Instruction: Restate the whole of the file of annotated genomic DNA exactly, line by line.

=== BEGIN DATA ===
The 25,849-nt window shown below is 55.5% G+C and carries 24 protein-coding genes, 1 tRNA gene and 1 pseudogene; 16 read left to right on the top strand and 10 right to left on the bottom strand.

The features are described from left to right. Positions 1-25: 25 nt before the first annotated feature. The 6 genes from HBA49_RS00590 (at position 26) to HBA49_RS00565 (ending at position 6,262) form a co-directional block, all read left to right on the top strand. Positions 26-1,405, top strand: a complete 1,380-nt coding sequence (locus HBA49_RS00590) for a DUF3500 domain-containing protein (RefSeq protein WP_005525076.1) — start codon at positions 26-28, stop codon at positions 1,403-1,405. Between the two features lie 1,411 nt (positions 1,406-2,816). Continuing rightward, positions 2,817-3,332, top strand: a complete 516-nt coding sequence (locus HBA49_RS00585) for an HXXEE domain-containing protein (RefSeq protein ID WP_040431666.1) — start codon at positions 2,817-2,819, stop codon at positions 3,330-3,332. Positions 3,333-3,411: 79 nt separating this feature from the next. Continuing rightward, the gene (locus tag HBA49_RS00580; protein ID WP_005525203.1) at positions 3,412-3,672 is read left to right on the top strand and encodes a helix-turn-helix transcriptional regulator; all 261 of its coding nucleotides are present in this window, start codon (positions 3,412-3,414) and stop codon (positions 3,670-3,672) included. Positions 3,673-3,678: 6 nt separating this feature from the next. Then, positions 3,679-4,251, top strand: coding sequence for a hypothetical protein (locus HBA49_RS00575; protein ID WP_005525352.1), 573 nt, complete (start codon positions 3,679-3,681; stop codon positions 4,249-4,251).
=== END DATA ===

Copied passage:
The 25,849-nt window shown below is 55.5% G+C and carries 24 protein-coding genes, 1 tRNA gene and 1 pseudogene; 16 read left to right on the top strand and 10 right to left on the bottom strand.

The features are described from left to right. Positions 1-25: 25 nt before the first annotated feature. The 6 genes from HBA49_RS00590 (at position 26) to HBA49_RS00565 (ending at position 6,262) form a co-directional block, all read left to right on the top strand. Positions 26-1,405, top strand: a complete 1,380-nt coding sequence (locus HBA49_RS00590) for a DUF3500 domain-containing protein (RefSeq protein WP_005525076.1) — start codon at positions 26-28, stop codon at positions 1,403-1,405. Between the two features lie 1,411 nt (positions 1,406-2,816). Continuing rightward, positions 2,817-3,332, top strand: a complete 516-nt coding sequence (locus HBA49_RS00585) for an HXXEE domain-containing protein (RefSeq protein ID WP_040431666.1) — start codon at positions 2,817-2,819, stop codon at positions 3,330-3,332. Positions 3,333-3,411: 79 nt separating this feature from the next. Continuing rightward, the gene (locus tag HBA49_RS00580; protein ID WP_005525203.1) at positions 3,412-3,672 is read left to right on the top strand and encodes a helix-turn-helix transcriptional regulator; all 261 of its coding nucleotides are present in this window, start codon (positions 3,412-3,414) and stop codon (positions 3,670-3,672) included. Positions 3,673-3,678: 6 nt separating this feature from the next. Then, positions 3,679-4,251, top strand: coding sequence for a hypothetical protein (locus HBA49_RS00575; protein ID WP_005525352.1), 573 nt, complete (start codon positions 3,679-3,681; stop codon positions 4,249-4,251).